The Woman HomesteadHER and FarmHERWhy are women stepping up and becoming the farmHer and homestead “hers”, instead of their male counterparts?

Over the past 10 years, and more so in recent years, the face of farming has changed drastically. While it has changed in ways of GMO vs. non-GMO, it has also changed in relational, age, and “gender” ways. The average Virginia farmer is now 68 years old, and unfortunately his grand-children aren’t necessarily trying to fill his shoes quickly. But there is an increasing amount of farmers rising up, and not the kind you’d expect.

Today’s farmers are small families or couples trying to make ends meet, but maybe even more-so, trying to leave a better world their children. It’s not just that, though. The new face of farming is no longer men, but women—pioneers leading the way to a new and improved farming history and industry. 

Through out history, the woman’s “place” was inside the home—helping her farming husband by preparing meals, taking care of livestock, tending the garden, doing some farm chores, and tending to the household. It was, by no means, an easy task. She didn’t have the luxuries that we have now, such as a washing machine and dryer. But she did her job and did it well. Certainly, she would help him around the farm if he needed her, but her ultimate goal was to raise a family, food preservation, and to tend her house.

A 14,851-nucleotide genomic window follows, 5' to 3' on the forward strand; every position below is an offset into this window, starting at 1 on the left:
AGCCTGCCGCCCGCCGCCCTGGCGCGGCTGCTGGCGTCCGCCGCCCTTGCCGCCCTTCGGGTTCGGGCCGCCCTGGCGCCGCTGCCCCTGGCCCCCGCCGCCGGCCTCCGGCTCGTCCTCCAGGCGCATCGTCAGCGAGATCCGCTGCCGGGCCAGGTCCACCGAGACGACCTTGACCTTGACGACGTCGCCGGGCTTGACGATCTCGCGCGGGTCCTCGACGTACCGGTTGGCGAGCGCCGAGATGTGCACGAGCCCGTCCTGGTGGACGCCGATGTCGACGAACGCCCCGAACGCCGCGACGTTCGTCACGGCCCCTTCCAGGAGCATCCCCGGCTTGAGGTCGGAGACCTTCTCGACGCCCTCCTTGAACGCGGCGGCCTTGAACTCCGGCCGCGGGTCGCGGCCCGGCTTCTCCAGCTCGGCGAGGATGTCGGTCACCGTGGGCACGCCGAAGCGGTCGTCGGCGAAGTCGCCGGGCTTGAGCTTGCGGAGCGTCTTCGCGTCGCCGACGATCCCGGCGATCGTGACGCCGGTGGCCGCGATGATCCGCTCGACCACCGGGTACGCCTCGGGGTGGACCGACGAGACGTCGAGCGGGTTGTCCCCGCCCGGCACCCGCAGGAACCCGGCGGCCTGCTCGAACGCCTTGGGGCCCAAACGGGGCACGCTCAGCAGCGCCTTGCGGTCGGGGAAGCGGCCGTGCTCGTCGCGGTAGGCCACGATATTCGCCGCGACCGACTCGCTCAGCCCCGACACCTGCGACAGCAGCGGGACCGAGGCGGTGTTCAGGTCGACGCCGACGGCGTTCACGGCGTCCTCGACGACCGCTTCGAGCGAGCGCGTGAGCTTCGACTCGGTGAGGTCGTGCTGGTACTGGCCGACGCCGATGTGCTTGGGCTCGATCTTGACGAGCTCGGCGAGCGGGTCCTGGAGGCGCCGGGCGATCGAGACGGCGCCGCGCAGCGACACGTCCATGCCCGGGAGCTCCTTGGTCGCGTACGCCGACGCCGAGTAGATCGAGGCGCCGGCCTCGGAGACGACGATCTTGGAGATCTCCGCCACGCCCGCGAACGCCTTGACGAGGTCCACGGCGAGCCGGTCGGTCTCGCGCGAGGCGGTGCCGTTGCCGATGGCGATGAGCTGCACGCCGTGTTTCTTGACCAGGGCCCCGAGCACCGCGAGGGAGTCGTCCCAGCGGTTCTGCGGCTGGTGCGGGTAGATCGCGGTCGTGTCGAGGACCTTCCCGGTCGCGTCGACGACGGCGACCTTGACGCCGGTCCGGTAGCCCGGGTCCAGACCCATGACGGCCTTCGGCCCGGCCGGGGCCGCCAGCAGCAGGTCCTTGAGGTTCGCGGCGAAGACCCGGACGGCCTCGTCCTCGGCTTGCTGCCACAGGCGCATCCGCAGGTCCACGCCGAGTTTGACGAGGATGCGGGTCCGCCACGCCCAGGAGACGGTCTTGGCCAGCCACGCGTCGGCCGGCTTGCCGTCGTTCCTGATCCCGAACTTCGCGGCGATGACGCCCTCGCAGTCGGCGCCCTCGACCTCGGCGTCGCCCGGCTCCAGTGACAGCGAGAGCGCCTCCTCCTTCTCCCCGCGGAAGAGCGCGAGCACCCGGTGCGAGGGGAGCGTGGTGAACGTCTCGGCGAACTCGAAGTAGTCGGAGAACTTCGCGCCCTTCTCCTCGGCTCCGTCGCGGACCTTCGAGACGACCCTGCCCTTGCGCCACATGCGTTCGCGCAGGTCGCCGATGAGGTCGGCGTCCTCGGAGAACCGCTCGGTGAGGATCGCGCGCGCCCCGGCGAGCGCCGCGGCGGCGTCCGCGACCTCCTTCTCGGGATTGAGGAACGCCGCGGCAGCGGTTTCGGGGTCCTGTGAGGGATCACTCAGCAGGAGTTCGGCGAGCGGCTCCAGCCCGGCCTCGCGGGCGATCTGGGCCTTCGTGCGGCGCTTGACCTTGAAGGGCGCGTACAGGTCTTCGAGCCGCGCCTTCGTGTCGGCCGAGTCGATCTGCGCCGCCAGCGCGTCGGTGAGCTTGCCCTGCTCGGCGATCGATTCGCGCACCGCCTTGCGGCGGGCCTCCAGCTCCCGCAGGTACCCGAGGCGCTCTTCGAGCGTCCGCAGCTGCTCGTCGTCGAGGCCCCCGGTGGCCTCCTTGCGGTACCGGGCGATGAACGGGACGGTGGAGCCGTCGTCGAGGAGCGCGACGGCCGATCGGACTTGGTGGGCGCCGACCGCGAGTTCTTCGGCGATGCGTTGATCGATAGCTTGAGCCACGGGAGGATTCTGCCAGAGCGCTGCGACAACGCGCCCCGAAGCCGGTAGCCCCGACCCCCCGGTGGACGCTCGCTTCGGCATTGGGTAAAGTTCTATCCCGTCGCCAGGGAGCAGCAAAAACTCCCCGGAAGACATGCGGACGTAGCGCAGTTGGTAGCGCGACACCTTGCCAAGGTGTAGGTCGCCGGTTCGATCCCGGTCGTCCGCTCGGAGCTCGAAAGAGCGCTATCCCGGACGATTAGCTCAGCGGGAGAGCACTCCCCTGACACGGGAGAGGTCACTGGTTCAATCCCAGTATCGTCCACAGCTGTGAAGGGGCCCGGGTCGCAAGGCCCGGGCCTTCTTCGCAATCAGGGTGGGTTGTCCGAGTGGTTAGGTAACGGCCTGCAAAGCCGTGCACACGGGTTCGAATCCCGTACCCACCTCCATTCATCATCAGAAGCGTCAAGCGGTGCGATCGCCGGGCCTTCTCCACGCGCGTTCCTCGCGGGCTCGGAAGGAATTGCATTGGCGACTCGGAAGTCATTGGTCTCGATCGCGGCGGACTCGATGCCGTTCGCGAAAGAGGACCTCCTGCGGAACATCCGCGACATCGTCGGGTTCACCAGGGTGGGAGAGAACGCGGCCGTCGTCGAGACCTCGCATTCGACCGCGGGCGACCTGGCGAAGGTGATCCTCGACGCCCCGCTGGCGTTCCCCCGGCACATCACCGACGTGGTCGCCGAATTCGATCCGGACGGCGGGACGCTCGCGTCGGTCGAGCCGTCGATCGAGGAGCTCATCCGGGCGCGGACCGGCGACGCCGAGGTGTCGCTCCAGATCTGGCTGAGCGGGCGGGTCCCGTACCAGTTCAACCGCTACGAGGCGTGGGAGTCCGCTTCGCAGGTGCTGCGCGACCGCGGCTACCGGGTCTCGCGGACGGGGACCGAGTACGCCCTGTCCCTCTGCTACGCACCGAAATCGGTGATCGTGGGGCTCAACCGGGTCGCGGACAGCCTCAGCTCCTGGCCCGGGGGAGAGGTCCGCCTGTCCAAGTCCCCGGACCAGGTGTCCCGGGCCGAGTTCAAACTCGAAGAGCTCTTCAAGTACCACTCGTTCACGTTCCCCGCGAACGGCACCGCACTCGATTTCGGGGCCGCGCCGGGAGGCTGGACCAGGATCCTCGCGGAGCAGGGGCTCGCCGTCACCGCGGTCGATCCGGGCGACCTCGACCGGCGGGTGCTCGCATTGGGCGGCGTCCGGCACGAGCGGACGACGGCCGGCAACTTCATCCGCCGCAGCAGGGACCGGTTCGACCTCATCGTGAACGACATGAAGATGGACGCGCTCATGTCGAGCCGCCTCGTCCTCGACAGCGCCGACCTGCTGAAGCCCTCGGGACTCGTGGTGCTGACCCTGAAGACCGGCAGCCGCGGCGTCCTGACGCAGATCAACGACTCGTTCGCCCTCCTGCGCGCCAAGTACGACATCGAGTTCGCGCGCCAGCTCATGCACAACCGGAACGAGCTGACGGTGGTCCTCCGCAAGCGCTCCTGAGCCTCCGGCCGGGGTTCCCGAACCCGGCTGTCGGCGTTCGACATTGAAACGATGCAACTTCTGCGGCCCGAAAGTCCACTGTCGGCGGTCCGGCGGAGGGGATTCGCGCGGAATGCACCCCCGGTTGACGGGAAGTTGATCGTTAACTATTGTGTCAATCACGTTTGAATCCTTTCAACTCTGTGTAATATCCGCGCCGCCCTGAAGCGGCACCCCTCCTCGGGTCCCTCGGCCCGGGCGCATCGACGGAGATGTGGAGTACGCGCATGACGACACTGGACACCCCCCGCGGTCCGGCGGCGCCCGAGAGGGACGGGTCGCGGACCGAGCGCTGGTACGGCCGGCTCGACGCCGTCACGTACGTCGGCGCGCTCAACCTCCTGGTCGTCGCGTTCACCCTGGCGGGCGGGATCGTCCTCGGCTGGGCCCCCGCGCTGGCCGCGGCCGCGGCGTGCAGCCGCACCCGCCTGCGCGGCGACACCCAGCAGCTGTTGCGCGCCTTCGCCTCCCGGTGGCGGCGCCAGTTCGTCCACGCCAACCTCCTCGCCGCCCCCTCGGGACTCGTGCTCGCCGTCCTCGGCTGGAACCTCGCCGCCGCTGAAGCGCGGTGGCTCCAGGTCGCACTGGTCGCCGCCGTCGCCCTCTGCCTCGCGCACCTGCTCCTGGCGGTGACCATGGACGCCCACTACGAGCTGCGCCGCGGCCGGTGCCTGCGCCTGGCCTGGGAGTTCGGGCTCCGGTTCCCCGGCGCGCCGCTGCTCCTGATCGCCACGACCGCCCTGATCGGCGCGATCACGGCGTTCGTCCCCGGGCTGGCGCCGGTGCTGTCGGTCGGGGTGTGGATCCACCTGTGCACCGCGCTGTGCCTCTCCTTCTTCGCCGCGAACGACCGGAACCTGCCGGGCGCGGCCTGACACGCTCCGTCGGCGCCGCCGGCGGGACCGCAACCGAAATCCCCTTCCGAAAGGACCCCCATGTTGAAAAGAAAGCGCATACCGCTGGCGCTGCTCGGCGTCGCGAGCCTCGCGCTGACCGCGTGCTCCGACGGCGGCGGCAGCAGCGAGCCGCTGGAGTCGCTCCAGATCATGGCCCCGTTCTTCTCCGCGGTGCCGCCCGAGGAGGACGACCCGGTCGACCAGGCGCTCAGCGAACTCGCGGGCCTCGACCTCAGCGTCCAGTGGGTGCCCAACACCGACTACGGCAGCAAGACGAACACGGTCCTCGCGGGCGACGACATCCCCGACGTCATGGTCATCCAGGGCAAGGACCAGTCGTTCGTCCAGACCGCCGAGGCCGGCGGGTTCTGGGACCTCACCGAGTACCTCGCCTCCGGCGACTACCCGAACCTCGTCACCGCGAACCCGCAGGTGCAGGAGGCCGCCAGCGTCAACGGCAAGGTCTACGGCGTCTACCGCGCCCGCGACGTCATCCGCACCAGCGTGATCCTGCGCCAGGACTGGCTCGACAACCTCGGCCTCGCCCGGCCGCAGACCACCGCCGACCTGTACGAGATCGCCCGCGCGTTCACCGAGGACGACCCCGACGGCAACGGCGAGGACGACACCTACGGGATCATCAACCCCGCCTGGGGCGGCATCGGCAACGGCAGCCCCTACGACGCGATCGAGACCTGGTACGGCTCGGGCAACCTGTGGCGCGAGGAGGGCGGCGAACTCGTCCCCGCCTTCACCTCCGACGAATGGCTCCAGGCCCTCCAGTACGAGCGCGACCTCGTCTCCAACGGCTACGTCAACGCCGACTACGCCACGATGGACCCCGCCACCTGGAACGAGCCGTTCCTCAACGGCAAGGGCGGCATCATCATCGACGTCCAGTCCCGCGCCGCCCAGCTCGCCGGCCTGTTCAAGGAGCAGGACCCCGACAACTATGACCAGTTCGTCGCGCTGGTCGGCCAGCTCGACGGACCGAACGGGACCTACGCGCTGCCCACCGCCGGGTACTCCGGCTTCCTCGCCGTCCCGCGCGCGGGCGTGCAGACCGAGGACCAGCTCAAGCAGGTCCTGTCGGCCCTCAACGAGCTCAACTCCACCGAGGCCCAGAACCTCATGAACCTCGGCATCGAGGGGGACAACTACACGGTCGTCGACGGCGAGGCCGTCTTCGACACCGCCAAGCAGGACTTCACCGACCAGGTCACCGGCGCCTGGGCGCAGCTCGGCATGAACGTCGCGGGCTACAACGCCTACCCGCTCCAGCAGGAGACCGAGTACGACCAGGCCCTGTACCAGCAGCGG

The woman’s place on the farm has changed dramatically since then. In fact, sometimes, there’s only the woman running the farm, without a man involved at all. She is, what we like to call in the homesteading world, a modern day farm”her”. I am honored to know some of these women, and while they will all tell you that it presents its challenges, for the most part, they wouldn’t change it for anything.

There are 564 million women working in agriculture all across the world — 8% of women are farmers, and 11% of men are farmers. We’ve almost caught up to them! In the more desolate and third world countries,  43% of agricultural labor force in developing countries is female.

I have been asked the question, “why do you always post homestead things when your husband is the one who does the work?” And I laugh. My husband actually doesn’t do a single thing with our animals unless I specifically ask him to. He is a blessing in the way that he will most certainly build hutches or coops, but the up-keep is completely up to me. And if he weren’t around, the building of things would be up to me too.